Blessed Be!

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Northern Hemisphere: 21 June

Also known as Alban Hefin.
Deities: Apollo, Balder, Oak King, Holly King, Sul, Isis, Hestia.
Colours: Sea green, red, gold, brown.
Incense: Frangipani, violet, cedar, St John’s Wort, basil.
Traditional Motifs: Oak leaves, acorns, antlers, straw wheels, bees, honey, floating candles, cauldrons, marigolds, ivy.

At the Summer Solstice the sun is at its highest and brightest and the day is at its longest. The Lord of Light has fought the powers of darkness, and is triumphant, ensuring fertility in the land. But in so doing, He sows the seeds of His own death. The Wheel turns and the Goddess shows Her Death-in-Life aspect, the Earth is fertile and all is in bloom, the Goddess reaches out to the fertilising Sun God at the height of His Powers. The Goddess is now heavily pregnant just as the Earth is full and ready to share Her bounty. The Summer Solstice is a time of fulfilment of love. Flowers are in bloom everywhere, ready for pollination, fertilisation, yet once fertilised they die so that the seeds and fruits may develop. At the same time, summer fruits appear, for a short but delicious season.

Although the days begin to grow shorter after Litha, the time of greatest abundance is still to come. The promises of the Goddess and God are still to be fulfilled. This is a time of beauty, love, strength, energy, rejoicing in the warmth of the sun, and the promise of the fruitfulness to come. It seems a carefree time, yet the knowledge of life is the knowledge of death, and beauty is but transitory. Pagans celebrate life, and the triumph of light, but also acknowledge death.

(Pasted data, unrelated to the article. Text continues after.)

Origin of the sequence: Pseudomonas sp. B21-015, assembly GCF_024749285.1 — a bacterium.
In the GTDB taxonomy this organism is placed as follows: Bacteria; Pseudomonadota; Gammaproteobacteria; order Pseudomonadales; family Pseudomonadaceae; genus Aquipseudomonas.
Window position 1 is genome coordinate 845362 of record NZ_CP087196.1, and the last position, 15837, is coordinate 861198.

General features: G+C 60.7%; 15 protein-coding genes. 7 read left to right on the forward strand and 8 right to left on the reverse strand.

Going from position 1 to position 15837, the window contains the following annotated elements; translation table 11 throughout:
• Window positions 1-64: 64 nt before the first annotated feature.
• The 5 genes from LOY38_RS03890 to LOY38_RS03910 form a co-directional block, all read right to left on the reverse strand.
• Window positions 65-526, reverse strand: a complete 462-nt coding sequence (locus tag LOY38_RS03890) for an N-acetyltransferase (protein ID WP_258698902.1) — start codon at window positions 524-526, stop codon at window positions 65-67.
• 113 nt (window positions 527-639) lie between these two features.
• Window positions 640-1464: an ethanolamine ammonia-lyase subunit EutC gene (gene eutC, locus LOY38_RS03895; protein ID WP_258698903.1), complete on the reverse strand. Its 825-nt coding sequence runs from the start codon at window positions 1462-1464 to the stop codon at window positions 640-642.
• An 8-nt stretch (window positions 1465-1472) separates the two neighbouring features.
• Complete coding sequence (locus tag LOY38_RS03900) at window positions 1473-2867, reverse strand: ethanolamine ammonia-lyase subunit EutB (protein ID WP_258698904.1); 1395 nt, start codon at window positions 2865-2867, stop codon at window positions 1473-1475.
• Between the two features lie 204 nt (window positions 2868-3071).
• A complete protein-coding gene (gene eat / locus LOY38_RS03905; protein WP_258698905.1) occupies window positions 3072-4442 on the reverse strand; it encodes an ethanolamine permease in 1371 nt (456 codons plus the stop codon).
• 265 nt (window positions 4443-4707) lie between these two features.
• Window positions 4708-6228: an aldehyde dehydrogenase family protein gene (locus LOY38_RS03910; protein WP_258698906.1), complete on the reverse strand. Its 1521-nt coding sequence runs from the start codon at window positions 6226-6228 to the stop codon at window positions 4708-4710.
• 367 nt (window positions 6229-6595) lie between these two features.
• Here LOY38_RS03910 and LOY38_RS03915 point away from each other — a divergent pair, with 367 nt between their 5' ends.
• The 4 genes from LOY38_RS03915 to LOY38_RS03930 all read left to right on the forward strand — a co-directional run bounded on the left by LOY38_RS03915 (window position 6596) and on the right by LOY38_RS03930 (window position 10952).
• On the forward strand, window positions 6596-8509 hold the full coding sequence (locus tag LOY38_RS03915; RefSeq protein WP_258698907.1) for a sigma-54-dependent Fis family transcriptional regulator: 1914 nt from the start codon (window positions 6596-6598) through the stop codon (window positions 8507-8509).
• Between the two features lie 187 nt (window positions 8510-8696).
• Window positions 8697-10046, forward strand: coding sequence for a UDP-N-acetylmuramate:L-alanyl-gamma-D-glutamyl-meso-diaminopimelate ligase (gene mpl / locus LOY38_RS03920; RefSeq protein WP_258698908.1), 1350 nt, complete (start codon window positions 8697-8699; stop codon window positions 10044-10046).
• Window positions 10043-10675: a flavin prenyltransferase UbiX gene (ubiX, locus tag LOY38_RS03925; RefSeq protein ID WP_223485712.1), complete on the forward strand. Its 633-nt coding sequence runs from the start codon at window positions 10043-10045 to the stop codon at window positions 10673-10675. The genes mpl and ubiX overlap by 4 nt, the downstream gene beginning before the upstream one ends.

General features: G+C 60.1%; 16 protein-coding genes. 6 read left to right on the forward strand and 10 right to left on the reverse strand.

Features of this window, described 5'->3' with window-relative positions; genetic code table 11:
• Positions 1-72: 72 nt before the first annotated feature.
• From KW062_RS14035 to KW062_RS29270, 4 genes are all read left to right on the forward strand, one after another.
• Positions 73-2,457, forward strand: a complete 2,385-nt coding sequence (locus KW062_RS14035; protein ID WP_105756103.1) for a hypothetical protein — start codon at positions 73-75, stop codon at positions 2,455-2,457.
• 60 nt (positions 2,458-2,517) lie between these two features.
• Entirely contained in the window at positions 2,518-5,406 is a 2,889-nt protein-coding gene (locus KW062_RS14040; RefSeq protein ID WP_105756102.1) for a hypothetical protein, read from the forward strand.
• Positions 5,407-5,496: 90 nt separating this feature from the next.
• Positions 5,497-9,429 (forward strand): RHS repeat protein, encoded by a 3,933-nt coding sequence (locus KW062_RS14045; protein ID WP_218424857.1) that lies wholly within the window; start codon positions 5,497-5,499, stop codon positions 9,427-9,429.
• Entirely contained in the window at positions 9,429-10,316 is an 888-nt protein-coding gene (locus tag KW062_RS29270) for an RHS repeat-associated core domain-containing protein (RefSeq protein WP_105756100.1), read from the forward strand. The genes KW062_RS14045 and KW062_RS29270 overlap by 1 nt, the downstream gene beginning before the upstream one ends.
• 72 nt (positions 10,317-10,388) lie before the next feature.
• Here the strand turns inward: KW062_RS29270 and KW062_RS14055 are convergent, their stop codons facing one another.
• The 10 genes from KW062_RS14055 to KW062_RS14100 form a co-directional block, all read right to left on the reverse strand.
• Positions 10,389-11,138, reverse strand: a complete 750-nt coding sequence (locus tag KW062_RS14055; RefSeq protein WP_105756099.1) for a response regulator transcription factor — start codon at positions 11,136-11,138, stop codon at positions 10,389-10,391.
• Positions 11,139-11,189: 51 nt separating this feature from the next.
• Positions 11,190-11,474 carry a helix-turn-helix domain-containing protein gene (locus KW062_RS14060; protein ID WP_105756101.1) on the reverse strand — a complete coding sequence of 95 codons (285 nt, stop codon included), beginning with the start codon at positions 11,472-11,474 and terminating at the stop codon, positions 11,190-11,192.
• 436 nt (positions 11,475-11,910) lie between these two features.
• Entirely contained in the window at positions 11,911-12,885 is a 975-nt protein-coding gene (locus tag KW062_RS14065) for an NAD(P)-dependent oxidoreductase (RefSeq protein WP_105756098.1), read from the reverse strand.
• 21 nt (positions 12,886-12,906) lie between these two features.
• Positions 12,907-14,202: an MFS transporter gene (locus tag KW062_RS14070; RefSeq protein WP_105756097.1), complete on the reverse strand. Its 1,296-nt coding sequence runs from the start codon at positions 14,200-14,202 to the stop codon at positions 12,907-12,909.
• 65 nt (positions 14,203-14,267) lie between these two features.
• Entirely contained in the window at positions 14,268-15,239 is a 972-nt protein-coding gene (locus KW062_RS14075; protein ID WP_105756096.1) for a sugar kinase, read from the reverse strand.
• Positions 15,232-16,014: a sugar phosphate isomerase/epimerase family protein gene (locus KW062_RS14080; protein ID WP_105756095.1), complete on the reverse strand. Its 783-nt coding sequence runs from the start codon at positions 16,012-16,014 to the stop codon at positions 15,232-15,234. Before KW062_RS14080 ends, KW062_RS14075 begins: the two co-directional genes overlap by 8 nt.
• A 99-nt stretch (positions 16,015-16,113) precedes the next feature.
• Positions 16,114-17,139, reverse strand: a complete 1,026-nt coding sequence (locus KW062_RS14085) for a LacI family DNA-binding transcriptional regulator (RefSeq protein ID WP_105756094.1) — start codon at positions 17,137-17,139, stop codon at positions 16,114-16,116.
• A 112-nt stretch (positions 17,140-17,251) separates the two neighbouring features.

In many British Pagan traditions, the tale of the Oak and Holly King, the light and dark lords, is told. The Oak King represents the waxing year, Mid-Winter to Mid-Summer, while the Holly King represents the waning year, Mid-Summer to Mid-Winter. They are both necessary because without decay and destruction no new growth can begin. Twice a year they meet each other and fight. At Yule it was the Oak King who won the battle. At the Summer Solstice, although light is at its strength, it also is the peak of the Oak King’s reign, he is conquered by his darker twin, the Holly King, and the inevitable journey towards the darkness and the depths begins.

Litha in Southern Hemisphere – Yule in Northern Hemisphere

Blessed Litha to those of us in the Southern Hemisphere, as we celebrate the longest day, may we stay safe and cool in these days of intense heat.

Blessed Be!

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Litha – {Summer solstice}